First, keep in mind that the DMV proceeding is a separate proceeding from the criminal proceeding (in court). The two proceedings may stem from the same offense (the DUI), but they are separate, although sometimes the consequences overlap. Here I will only discuss the DMV aspect:
What is the Administrative Per Se (APS) law?
California in 1990 implemented an immediate driver license suspension for DUI’s. This is the Administrative Per Se (APS) law. This is the law that requires the DMV to suspend or revoke the DUI arrestee’s driving privilege (if arrested for driving with BAC of .08% or more, or if refused a chemical test). (See VC § 13352(a)(1) below).
For a driver with no prior DUI conviction or APS action within the last 10 years, a 4 month suspension is imposed. First they must suffer a 30 day hard suspension. If they can provide proof of insurance and enrollment in a DUI program, and pay all penalties, they may get a restricted license (to go to and from school or work).
On a related note, California in 1994 also introduced the zero tolerance law for those under 21 years old. This required the DMV to suspend the underage driver’s license who has as little as .01% BAC (or who refused to do an alcohol screening test). (See VC § 13352(a)(2) below). See my posts on minors and alcohol (part 1 and 2).
Also, since 2009, for those on probation for a prior DUI and is currently charged with a BAC of .01% or more (or refuses to do an alcohol screening test), DMV will order a one year suspension. (See VC § 13353.2(a)(4) below and VC § 23154).
For commercial drivers, since 2007, the per se limit was reduced to .04% for commercial drivers operating a commercial vehicle. The commercial driver with no prior DUI or APS action may get a noncommercial license and apply for a first offender restricted license. The issue here is that the restriction does not allow driving related to the job. (See VC § 13352(a)(3) below and VC § 13557(b)(2)(C)(iv)).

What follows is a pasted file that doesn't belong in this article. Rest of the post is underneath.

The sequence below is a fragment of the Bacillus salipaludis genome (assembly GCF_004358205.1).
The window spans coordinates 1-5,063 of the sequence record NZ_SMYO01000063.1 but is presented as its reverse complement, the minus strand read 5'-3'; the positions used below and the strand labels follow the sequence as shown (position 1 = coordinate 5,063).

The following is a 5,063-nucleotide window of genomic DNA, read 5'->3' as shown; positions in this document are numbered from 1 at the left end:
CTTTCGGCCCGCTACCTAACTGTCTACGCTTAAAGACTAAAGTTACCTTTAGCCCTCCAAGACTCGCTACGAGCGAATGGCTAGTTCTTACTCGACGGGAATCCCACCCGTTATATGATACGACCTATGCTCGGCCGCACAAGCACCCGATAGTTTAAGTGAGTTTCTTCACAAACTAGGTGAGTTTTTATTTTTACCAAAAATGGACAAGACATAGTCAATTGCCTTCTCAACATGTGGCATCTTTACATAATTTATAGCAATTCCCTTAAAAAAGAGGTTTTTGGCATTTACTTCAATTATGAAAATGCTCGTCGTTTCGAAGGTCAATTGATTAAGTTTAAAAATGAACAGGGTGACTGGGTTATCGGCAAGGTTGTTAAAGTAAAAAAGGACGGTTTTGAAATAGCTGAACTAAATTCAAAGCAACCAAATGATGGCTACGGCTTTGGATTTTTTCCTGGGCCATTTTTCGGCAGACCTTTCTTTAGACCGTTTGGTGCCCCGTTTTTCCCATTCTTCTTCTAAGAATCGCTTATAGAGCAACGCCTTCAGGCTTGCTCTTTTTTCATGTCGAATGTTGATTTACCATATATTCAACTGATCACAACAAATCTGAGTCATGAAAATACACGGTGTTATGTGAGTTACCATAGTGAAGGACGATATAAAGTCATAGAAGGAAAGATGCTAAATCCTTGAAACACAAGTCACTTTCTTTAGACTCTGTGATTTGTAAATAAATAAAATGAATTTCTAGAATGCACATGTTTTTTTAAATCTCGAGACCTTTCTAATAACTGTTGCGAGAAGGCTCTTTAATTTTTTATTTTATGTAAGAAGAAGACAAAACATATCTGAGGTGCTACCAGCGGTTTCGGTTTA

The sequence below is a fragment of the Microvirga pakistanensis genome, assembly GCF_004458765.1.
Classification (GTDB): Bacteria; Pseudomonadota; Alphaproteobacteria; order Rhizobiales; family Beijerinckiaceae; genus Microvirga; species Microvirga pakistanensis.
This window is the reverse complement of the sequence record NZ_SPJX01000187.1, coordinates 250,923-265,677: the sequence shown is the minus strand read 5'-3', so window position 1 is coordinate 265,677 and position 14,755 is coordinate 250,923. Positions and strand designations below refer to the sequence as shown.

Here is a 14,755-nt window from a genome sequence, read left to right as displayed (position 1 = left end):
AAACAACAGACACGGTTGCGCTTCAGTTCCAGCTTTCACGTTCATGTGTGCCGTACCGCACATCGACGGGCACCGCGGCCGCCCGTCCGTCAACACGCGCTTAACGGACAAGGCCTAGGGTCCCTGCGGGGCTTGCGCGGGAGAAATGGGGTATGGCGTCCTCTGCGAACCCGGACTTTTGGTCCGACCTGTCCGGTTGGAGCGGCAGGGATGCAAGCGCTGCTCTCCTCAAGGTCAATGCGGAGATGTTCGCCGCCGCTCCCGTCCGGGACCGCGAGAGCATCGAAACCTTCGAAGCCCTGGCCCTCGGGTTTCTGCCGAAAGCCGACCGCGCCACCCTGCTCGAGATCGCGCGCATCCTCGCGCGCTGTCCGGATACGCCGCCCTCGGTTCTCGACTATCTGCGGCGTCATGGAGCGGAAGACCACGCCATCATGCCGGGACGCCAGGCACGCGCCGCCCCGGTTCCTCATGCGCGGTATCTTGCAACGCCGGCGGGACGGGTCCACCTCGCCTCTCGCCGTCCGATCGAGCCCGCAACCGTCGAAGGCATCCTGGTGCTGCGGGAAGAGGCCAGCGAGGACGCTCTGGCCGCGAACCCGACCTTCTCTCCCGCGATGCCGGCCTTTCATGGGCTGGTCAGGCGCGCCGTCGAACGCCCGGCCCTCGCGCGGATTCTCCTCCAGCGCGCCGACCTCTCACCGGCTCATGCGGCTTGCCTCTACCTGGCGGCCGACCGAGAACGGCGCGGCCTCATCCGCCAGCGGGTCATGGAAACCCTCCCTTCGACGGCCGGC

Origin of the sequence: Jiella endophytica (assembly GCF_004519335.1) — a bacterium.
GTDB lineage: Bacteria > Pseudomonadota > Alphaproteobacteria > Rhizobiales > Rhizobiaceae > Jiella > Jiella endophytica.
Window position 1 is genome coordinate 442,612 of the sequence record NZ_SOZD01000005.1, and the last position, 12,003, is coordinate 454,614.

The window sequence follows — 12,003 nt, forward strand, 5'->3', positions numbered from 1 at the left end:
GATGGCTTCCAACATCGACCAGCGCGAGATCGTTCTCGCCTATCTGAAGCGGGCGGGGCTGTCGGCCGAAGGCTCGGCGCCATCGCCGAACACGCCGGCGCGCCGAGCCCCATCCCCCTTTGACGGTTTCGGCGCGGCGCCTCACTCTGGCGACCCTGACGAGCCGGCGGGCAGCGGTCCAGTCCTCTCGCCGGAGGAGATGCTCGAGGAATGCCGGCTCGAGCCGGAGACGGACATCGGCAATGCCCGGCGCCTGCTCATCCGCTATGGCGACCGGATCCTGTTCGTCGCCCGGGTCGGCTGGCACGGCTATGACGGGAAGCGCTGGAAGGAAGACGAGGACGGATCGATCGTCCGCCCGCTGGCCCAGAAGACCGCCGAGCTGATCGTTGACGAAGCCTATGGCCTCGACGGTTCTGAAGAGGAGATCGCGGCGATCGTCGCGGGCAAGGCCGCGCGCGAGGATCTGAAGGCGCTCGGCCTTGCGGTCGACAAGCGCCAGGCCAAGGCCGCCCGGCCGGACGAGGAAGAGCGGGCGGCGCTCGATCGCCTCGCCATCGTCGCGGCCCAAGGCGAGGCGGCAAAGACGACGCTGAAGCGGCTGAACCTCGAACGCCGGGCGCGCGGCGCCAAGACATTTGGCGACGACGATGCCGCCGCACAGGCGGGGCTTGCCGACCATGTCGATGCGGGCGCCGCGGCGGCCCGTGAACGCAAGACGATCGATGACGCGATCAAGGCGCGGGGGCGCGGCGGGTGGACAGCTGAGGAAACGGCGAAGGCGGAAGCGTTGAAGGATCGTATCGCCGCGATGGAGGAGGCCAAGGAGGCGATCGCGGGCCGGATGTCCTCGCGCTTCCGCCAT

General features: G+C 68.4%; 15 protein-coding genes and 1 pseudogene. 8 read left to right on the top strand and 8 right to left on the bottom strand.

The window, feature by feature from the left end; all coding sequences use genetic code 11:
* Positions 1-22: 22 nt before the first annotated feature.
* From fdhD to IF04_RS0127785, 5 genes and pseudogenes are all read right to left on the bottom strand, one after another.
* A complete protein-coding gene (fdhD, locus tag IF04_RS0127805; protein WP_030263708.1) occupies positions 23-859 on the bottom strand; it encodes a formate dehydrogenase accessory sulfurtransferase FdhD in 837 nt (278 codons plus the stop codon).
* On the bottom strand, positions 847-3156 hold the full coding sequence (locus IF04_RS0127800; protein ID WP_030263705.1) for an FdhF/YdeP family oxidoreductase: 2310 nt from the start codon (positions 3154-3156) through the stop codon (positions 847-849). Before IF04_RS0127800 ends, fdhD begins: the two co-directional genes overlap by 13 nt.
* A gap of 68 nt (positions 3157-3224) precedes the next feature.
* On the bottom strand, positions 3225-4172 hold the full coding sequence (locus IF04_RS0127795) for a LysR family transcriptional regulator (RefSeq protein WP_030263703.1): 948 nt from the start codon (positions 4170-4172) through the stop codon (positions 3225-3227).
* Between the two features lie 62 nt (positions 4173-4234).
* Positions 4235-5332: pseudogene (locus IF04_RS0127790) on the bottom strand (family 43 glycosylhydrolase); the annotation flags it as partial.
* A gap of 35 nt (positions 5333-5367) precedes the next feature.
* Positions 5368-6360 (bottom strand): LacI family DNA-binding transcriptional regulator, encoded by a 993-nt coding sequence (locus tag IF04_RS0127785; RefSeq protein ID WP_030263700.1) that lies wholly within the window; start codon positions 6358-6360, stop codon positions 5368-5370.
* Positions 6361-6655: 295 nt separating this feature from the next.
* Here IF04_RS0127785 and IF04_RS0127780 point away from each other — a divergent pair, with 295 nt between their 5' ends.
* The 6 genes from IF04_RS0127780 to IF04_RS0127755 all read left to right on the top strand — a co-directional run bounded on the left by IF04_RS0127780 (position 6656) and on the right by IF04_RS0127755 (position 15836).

How often are these imposed? DMV reports that in 2012 there were 180,113 APS actions initiated, 161,289 of which are for noncommercial drivers. Also, 106,562 of those are for drivers with no prior DUI convictions or APS actions, and 73,000 drivers suffered the 4 month license suspensions.
What is the temporary license I got after a DUI?
After a confiscation of the driver’s license for a suspected DUI, a 30 day temporary license is given to the driver. Um, isn’t there due process for these types of things? DMV believes there is due process because they give the driver time to challenge the suspension by asking for a hearing (the Administrative Per Se or “APS” hearing). Keep in mind there is a 10 day deadline to request an APS hearing (even though the temporary license is for 30 days) (VC § 13558 (b):If the person wishes to have a hearing before the effective date of the order of suspension or revocation, the request for a hearing shall be made within 10 days of the receipt of the notice of the order of suspension or revocation.). There may some legal challenges as to if a request can be made after the 10 days.
What will happen to my driver’s license after a first offense DUI?
BAC of .08 or higher –> 4 month DMV suspension (first 30 day hard suspension, then can get a restricted license subject to eligibility.
Refused to take chemical test –> one year suspension. No restricted license option.
Under 21 years old with BAC of .01 or higher –>1 year suspension (first 30 day hard suspension, then can apply for critical need restricted license subject to eligibility). Also see Minors and DUI and Minors in Possession of alcohol.
(Note, the above will be different if there are prior DUI’s or APS actions within 10 years, please talk to a DUI attorney. Remember, the criminal court may also impose its separate suspension on driving privileges as well).
V C Section 13353.2 Immediate Suspension (copied partially)
13353.2. (a) The department shall immediately suspend the privilege of a person to operate a motor vehicle for any one of the following reasons:
(1) The person was driving a motor vehicle when the person had 0.08 percent or more, by weight, of alcohol in his or her blood.
(2) The person was under 21 years of age and had a blood-alcohol concentration of 0.01 percent or greater, as measured by a preliminary alcohol screening test, or other chemical test.
(3) The person was driving a vehicle that requires a commercial driver’s license when the person had 0.04 percent or more, by weight, of alcohol in his or her blood.
(4) The person was driving a motor vehicle when both of the following applied:
(A) The person was on probation for a violation of Section 23152 or 23153.
(B) The person had 0.01 percent or more, by weight, of alcohol in his or her blood, as measured by a preliminary alcohol screening test or other chemical test.